service pack

Definition of service pack in The Network Encyclopedia.

What is Service Pack?

A collection of patches, fixes, and minor upgrades for a specific version of a product such as a Microsoft Windows operating system or a Microsoft BackOffice server product. A service pack is not the same as a decimal release, such as an upgrade from version 4.0 to version 4.01.

Service packs are typically identified with a number, such as Service Pack 2. Occasionally, interim releases of service packs are also issued, such as Service Pack 2a (SP2a) for Microsoft Transaction Server (MTS).

Service packs for each product are generally cumulative. For example, if you apply Service Pack 3 to a product, you normally don’t have to apply Service Packs 1 and 2 first, because Service Pack 3 includes the fixes and upgrades in Service Packs 1 and 2.

Service packs are included in Microsoft Developer Network (MSDN) TechNet subscriptions; they are also often available for download from the Microsoft Web site.


Microsoft Office service packs are known as service releases and are numbered SR-n.


Check MSDN and TechNet for a list of current service packs and what they do for each product. Before you apply a service pack, read its documentation to determine whether you need to apply it. Occasionally, service packs must be applied in a specific order on a system that is running more than one BackOffice product. Check MSDN, TechNet, or the Microsoft Knowledge Base for information on this kind of situation.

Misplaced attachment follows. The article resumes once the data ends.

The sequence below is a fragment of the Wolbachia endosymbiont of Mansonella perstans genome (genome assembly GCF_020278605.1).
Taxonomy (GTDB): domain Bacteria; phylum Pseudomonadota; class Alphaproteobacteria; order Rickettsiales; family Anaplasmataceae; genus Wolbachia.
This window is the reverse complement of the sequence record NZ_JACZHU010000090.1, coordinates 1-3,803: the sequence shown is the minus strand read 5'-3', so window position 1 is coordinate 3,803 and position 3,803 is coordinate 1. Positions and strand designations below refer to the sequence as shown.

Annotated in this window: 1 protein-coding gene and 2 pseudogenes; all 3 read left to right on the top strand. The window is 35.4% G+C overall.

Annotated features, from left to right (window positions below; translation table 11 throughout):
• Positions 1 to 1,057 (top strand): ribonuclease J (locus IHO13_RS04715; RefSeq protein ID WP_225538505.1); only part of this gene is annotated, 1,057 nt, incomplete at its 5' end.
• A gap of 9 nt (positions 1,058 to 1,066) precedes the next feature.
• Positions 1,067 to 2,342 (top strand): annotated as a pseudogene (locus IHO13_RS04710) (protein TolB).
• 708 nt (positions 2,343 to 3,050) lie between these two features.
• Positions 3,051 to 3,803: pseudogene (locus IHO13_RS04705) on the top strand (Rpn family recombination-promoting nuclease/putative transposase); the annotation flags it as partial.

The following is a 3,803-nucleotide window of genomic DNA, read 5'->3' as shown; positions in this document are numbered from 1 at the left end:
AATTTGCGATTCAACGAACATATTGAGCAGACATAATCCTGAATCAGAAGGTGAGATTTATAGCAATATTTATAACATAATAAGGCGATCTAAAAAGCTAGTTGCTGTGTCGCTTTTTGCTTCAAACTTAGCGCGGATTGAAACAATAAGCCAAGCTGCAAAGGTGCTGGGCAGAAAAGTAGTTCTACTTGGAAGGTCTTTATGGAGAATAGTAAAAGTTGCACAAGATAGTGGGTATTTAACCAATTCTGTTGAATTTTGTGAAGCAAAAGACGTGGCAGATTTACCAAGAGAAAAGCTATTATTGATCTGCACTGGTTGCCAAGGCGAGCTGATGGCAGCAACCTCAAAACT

Service packs often include new features or additional optional components for the product, in addition to bug fixes and patches. A common misconception about service packs is that while they are cumulative with respect to bug fixes and patches, they might not be cumulative with respect to new features or components. For example, Service Pack 4 for Windows NT 4.0 includes Microsoft Windows Media Player, but Service Pack 5 for Windows NT 4.0 does not include this new utility. So if you simply want to patch your product against bugs, you need only apply the most recent service pack for the product. But if you want to make use of product enhancements and new features, you might need to apply each of the service packs for the product in succession.